Heather Peterson, PhD
Peterson’s research focuses on the relationship between religion and science, between ecology and the divine. Her book manuscript Sucking the Blood of the Miserable Indians: The Spiritual Ecology of Indian Mortality in New Spain 1521-1630 (in preparation) examines Spanish and Indian interpretations of the “depopulation” occurring in the first generation of Spanish occupation as a window to understanding the Spiritual Ecology of each group. Spiritual Ecology shapes our relationship to the natural world in fundamental ways. Every religion has its own unique environmental footprint, a host of practices and beliefs that shape landscapes and civilizations. In New Spain we see a clash of two spiritual ecologies; this work follows the spiritual and ecological transformations that resulted. It also attempts to try to understand the lived experience, and the way "the dead affected the history of the living.”*
Her next book project (still untitled and in the research phase) expands the lens of Spiritual Ecology in a longue durée analysis of human history. From the sacrifices of ancient peoples to the modern factory farm, from Gilgamesh’s destruction of Humbaba’s cedars to deforestation in the Amazon, this work seeks to understand the ways men and women have understood their environmental impact in relation to their cosmic world view. What is the relationship between the physical and metaphysical? Do religions shape ecological practices or do ecological practices shape religions/philosophies? How has modern science impacted this relationship? Imagined as an edited work this book opens new avenues for understanding both religious and environmental history.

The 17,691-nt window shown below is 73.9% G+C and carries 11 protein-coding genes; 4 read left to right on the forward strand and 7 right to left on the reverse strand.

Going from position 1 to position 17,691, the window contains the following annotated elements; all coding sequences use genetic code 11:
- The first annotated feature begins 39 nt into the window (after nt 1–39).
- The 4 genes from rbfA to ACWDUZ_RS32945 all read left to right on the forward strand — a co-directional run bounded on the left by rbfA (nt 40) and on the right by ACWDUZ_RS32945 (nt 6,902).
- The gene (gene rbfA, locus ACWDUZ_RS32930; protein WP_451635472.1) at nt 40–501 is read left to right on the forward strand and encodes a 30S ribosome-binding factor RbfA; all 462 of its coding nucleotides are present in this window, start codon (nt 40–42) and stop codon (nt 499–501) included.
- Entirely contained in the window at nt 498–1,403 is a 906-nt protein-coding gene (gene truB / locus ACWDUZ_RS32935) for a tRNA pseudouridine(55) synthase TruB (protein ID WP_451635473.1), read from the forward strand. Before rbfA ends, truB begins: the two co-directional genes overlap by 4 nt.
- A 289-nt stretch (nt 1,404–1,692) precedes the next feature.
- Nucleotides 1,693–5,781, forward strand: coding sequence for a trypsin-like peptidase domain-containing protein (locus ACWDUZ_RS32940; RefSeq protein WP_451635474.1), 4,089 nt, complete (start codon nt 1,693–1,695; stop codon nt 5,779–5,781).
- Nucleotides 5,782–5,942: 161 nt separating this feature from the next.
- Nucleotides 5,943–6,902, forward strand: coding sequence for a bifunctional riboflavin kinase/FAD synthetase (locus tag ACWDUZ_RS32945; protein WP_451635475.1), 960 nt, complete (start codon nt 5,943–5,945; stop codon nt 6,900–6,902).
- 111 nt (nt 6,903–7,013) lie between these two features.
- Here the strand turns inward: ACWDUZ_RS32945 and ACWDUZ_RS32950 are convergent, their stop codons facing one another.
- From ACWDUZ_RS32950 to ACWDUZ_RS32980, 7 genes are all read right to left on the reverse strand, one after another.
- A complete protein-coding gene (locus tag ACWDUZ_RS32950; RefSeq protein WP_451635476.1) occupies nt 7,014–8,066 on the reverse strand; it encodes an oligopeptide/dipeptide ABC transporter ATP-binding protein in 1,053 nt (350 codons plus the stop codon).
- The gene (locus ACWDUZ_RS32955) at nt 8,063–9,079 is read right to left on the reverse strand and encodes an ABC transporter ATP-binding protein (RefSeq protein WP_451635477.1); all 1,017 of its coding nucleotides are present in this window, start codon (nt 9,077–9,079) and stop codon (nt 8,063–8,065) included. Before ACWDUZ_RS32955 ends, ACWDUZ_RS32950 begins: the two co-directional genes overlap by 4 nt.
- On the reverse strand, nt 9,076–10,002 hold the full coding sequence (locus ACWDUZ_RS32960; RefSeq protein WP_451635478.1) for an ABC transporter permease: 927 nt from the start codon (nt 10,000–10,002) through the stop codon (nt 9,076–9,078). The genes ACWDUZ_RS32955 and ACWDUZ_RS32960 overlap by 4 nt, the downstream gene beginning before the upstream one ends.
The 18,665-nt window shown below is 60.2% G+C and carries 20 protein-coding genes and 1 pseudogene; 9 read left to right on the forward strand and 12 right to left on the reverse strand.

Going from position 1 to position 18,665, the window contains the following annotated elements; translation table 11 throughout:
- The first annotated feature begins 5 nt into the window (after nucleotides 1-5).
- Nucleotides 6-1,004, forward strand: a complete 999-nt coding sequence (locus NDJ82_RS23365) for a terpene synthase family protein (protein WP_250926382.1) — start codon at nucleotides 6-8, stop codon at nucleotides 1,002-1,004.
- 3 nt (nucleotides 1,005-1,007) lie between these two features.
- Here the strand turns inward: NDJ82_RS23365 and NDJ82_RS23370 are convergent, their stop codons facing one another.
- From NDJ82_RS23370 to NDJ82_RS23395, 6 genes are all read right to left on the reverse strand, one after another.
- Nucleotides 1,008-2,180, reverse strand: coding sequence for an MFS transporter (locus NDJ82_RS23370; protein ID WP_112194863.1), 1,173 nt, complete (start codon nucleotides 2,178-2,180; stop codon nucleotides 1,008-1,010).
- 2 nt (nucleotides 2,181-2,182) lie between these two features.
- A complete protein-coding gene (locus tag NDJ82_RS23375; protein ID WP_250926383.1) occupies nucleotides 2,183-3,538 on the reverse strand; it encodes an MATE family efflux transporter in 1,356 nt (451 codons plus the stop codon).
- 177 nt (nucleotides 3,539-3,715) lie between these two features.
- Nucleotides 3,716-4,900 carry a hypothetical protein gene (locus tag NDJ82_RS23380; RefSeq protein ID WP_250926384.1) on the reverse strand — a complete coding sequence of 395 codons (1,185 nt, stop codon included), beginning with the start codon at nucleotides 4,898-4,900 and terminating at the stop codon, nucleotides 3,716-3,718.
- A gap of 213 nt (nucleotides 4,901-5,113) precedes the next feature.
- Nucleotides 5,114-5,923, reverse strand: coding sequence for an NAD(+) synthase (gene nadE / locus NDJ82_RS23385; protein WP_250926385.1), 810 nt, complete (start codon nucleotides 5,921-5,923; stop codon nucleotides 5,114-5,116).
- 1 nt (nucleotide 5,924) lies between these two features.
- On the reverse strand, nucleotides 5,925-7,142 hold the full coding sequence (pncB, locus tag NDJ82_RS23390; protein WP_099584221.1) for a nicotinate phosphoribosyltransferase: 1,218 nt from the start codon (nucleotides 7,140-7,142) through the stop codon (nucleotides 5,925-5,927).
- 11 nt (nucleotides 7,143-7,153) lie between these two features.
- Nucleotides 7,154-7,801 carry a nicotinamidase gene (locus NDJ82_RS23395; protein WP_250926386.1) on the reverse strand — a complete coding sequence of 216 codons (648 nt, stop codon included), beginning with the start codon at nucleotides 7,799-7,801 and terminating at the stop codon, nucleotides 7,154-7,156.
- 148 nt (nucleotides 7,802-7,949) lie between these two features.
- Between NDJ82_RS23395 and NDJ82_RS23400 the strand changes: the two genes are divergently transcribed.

Peterson is also very engaged in professor-led student research. Her paper manuscript “On the Shoulders of Giants: NAACP & African American Veterans in the CSRA” (in preparation) looks at the way participation in either the American Armed Forces or the NAACP shaped African American political, social, and cultural identity in this region. The ongoing research for this project is part of a larger Community Archiving Project conducted by the USCA History Club (which she mentors) aimed at engaging students with local history. The project started with an invitation to document the memories of NAACP members from the CSRA, as it grows it will incorporate further community interviews, and an archival and oral history investigation of the 140 veterans buried at Pine Lawn Cemetery, still listed as Aiken’s “Colored Cemetery.” Organized along the lines of a Magellan Instructor-led research project, the NAACP /Veterans project has already produced a student presentation at the 2020 SCHS, two Senior Capstone papers, and will hopefully spawn at least one student publication.
* Vincent Brown, The Reaper's Garden: Death and Power in the World of Atlantic Slavery (Cambride, MA: Harvard University Press, 2008), 6.